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When I tell people I run a website about Forex trading, generally the first thing they ask me is ‘What is Forex?’. Well Forex stands for Foreign Exchange. Many of you will have come across Foreign exchange in your travels or when purchasing goods from another country.  If you have ever gone on holiday to a foreign country you have probably had to exchange your normal everyday currency into the currency of the country you’re visiting. If you visit the foreign exchange desk at the airport or travel agency to exchange money up, you will likely notice that the dollar in your hand is worth different amounts of foreign currency. This is because major currencies float freely against one another with their prices changing based on various different factors. By changing your money up into a different currency, you have partaken in the foreign exchange market albeit in a very small way.

While a number of participants like our tourist simply want to exchange money into another currency. For example, multinational companies often have to exchange significant amounts of money in order to pay wages and other expenses in foreign countries where they operate. Other participants in the Foreign exchange market aren’t there to exchange currency, but rather to speculate on movements in price. These currency traders try and make profit off even small fluctuations in currency prices.

Examples of ISO 4217 Currency Codes
CurrencyThree Letter Code
US DollarUSD
Canadian DollarCAD
Australian DollarAUD
EuroEUR
British PoundGBP
Swiss FrancCHF
Japanese YenJPY

Currencies are traded against one another, with each pair constituting an individual instrument. Currencies pairings are typically listed in the following way; AAA/BBB.  The names of different currencies are reduced to three letter codes published by the International Standards Organization. For instance the three letter code for the US Dollars is USD and the three letter code for the British Pound is GBP. While it is easy to guess what many of these codes stand for some of the codes given out by the International Standards Organization are less obvious. Take for example the three letter code given for the Swiss Franc which is CHF. Thankfully a full list of these codes can be found on Wikipedia.

Currency Quotes Thursday 20th June
PairingCodesQuote
Euro vs US DollarEUR/USD1.317401 Euro is worth 1.31 Dollars
British Pound vs US DollarGBP/USD1.545931 Pound is worth 1.54 Dollars
US Dollar vs Swiss FrancUSD/CHF0.931301 US Dollar is worth 0.93 Swiss Francs
US Dollar vs Japanese YenUSD/JPY98.0601 US Dollar is worth 98 Japanese Yen

Currencies are quoted in pairings, with the most traded currency pairing being the EUR/USD.  If the price quoted for the EUR/USD is 1.32071, this means that for one Euro you would get a total of 1.32071 US Dollars in exchange. So if you bought the EUR/USD and the quoted price rose to 1.33071, you would have made one cent for each Euro bought. It is in this way that currency traders make money from trading Forex. Obviously there is also the potential to lose money if in our fictional situation the quoted price for the EUR/USD fell to 1.31071, the currency trader would have lost 1 cent for each Euro he or she bought.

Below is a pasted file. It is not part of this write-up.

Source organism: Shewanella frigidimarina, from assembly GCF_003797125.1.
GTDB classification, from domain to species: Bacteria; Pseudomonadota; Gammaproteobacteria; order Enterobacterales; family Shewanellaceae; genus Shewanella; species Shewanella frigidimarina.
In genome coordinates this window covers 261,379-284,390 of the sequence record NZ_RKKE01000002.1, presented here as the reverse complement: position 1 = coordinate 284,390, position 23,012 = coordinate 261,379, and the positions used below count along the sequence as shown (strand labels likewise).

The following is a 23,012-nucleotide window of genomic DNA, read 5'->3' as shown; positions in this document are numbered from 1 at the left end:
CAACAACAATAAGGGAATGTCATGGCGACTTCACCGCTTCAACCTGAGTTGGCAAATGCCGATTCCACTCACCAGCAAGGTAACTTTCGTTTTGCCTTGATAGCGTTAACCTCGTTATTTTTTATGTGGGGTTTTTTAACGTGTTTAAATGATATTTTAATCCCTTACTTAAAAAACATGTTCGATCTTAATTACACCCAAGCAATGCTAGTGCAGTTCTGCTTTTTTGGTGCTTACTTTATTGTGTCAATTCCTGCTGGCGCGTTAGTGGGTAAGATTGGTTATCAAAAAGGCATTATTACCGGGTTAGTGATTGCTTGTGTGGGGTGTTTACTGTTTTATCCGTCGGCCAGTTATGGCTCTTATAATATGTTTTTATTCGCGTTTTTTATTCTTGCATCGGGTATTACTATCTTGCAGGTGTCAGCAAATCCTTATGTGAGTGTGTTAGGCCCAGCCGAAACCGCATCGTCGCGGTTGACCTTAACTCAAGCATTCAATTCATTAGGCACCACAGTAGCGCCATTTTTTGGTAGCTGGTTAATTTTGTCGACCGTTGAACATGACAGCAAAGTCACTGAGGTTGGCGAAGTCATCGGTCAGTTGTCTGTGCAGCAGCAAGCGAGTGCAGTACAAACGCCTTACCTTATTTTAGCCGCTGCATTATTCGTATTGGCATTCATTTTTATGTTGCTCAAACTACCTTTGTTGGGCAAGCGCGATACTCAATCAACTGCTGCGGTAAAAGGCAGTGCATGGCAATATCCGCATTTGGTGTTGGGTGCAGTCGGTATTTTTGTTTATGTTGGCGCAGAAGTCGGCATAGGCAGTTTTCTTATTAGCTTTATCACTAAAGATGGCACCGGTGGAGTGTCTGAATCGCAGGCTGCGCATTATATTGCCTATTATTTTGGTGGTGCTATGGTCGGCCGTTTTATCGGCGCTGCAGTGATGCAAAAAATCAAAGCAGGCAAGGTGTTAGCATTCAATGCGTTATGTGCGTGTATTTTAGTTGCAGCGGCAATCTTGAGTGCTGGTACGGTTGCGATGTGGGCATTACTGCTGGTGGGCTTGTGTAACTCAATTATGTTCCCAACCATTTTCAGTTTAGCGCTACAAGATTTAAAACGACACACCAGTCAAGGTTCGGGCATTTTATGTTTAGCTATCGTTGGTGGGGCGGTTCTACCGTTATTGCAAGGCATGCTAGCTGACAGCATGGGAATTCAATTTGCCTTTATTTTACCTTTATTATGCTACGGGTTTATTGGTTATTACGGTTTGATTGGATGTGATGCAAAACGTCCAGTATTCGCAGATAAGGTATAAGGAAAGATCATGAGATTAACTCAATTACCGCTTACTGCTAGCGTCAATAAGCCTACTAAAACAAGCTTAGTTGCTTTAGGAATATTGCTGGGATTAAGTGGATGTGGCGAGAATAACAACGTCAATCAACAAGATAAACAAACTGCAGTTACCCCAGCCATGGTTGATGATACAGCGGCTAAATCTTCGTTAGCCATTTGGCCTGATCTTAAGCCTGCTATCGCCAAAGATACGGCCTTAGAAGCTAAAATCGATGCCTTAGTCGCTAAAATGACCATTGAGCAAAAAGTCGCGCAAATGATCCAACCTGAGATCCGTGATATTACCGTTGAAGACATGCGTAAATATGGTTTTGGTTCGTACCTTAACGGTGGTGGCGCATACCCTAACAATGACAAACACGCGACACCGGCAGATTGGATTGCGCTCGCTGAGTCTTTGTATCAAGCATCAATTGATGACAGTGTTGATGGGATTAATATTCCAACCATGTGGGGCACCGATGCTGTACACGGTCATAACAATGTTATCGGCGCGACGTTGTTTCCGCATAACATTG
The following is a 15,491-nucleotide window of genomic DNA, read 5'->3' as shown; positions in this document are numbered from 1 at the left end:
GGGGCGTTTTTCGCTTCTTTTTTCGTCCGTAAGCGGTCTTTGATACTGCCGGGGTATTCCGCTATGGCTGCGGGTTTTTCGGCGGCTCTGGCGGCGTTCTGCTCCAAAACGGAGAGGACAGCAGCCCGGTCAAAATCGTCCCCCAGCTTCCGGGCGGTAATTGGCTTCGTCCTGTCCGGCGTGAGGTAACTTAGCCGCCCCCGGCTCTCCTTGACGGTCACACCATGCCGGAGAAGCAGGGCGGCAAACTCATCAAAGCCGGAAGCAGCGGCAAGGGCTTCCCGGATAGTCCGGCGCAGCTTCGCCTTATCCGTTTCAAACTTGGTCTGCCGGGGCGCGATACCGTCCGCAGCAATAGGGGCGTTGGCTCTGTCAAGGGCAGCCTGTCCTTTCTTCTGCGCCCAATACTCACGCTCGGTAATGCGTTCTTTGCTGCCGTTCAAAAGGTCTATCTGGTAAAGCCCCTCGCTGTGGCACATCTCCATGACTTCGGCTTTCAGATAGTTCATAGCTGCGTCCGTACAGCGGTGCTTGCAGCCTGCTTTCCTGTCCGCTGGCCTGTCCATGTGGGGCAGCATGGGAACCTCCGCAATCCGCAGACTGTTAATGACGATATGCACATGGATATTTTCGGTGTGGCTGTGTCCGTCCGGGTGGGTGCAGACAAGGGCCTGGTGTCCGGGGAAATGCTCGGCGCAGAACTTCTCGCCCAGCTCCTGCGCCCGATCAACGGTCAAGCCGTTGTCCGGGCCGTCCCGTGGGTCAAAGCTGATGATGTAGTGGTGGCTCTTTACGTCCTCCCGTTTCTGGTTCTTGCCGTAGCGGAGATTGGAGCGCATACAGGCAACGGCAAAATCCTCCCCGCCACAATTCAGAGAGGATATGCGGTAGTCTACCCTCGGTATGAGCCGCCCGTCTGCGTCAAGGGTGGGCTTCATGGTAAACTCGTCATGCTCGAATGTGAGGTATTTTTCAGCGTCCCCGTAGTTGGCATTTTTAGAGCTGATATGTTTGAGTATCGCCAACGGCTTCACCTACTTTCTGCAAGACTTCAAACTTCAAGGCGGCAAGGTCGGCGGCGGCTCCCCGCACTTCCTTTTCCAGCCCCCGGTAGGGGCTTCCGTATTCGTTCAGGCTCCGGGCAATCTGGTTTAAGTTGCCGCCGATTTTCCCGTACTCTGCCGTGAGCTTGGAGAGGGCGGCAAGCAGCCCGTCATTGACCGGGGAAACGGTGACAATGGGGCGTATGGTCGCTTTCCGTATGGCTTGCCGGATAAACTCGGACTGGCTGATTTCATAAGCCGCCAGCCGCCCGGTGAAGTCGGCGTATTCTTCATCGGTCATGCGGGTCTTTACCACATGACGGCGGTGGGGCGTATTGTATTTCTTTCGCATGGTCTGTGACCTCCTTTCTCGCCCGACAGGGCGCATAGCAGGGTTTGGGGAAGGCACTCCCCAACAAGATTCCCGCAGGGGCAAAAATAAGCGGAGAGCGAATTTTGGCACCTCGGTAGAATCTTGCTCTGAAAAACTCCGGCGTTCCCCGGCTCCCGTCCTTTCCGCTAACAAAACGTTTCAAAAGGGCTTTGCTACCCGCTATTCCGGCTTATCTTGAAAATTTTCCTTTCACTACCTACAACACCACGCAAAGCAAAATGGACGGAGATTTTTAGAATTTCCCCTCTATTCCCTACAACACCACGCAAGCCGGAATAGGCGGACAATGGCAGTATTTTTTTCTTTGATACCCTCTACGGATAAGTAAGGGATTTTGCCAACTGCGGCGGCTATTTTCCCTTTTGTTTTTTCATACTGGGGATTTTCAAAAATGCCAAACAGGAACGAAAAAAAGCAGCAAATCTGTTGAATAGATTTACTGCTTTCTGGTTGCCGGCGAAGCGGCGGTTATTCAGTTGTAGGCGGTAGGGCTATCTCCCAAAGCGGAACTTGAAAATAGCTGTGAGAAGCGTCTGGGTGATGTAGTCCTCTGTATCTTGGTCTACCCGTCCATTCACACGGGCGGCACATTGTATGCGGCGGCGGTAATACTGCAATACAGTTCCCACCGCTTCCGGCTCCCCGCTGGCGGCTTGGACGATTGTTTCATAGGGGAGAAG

The foreign exchange market differs from other financial markets in a number of different ways. Firstly there is little to no inside information, with currency prices usually being determined by actual monetary flows and various macroeconomic factors. Price sensitive news is released publicly and theoretically everyone in the world could receive this news at the same time.

Forex also differs from stock and futures trading as there is no centralised exchange responsible for handling trades. Instead Forex is an interbank, over-the counter market which means there is no single exchange for each currency pairing. This in turn means that the Foreign exchange markets trade 24 hours a day throughout the working week. The Foreign exchange market opens at 10pm GMT Sunday night and doesn’t close until 9pm GMT Friday night. This means all the global currencies can be traded continuously during the week, allowing traders to react to news as it happens rather than waiting for the exchanges to open. This is also what makes the Foreign exchange market very attractive to individual traders as the 24-5 nature of the marketplace allows them to trade around their job and other commitments.

Daily Trading Volume

The Foreign exchange market also happens to be the world’s largest financial market. The average daily trading volume is estimated by $5.0 trillion dollars (of which spot Forex makes up $1.5 trillion dollars). It is hard to understand quite how big the Foreign exchange markets are without comparing them to other large financial markets. The New York Stock Exchange (NYSE) is the world’s largest stock exchange and has a trading volume of only $22.4 billion dollars a day. The London Stock Exchange (LSE), Europe’s biggest stock exchange has a daily trading volume of $7.2 billion dollars a day. This means that the Foreign exchange markets are highly liquid with plenty trading opportunities for shrewd traders.

The size and 24-5 nature of the Foreign exchange markets makes Forex trading very popular with individual traders. As it allows them to trade around their other commitments which is often not possible with other forms of financial trading. With international trade increasing year on year, it seems very likely that the Foreign exchange market will maintain its place as the world’s biggest financial market. This means that Forex is likely to remain one of the most popular forms of financial trading for individual speculators.

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